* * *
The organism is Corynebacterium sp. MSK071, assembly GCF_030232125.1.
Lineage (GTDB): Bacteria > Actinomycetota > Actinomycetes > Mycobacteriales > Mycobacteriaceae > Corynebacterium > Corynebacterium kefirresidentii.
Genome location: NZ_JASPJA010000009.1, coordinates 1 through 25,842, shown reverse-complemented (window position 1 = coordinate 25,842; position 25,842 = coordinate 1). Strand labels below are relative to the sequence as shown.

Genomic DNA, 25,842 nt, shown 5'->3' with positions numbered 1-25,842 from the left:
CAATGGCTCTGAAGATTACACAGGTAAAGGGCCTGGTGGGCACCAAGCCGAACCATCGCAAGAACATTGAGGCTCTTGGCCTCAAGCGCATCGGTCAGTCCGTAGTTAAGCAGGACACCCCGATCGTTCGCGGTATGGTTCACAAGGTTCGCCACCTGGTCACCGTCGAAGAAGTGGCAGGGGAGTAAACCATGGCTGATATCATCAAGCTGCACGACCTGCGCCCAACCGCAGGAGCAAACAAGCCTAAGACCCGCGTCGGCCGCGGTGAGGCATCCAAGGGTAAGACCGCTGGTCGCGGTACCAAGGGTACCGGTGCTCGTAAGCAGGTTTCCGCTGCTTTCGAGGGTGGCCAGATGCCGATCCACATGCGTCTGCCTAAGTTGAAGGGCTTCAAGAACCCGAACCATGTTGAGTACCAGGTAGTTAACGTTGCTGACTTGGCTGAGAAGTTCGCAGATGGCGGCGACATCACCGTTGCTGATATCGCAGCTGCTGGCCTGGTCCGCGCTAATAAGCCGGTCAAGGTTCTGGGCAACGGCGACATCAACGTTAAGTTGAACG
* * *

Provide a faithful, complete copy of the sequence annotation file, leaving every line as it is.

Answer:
The organism is Corynebacterium sp. MSK071, assembly GCF_030232125.1.
Lineage (GTDB): Bacteria > Actinomycetota > Actinomycetes > Mycobacteriales > Mycobacteriaceae > Corynebacterium > Corynebacterium kefirresidentii.
Genome location: NZ_JASPJA010000009.1, coordinates 1 through 25,842, shown reverse-complemented (window position 1 = coordinate 25,842; position 25,842 = coordinate 1). Strand labels below are relative to the sequence as shown.

Genomic DNA, 25,842 nt, shown 5'->3' with positions numbered 1-25,842 from the left:
CAATGGCTCTGAAGATTACACAGGTAAAGGGCCTGGTGGGCACCAAGCCGAACCATCGCAAGAACATTGAGGCTCTTGGCCTCAAGCGCATCGGTCAGTCCGTAGTTAAGCAGGACACCCCGATCGTTCGCGGTATGGTTCACAAGGTTCGCCACCTGGTCACCGTCGAAGAAGTGGCAGGGGAGTAAACCATGGCTGATATCATCAAGCTGCACGACCTGCGCCCAACCGCAGGAGCAAACAAGCCTAAGACCCGCGTCGGCCGCGGTGAGGCATCCAAGGGTAAGACCGCTGGTCGCGGTACCAAGGGTACCGGTGCTCGTAAGCAGGTTTCCGCTGCTTTCGAGGGTGGCCAGATGCCGATCCACATGCGTCTGCCTAAGTTGAAGGGCTTCAAGAACCCGAACCATGTTGAGTACCAGGTAGTTAACGTTGCTGACTTGGCTGAGAAGTTCGCAGATGGCGGCGACATCACCGTTGCTGATATCGCAGCTGCTGGCCTGGTCCGCGCTAATAAGCCGGTCAAGGTTCTGGGCAACGGCGACATCAACGTTAAGTTGAACG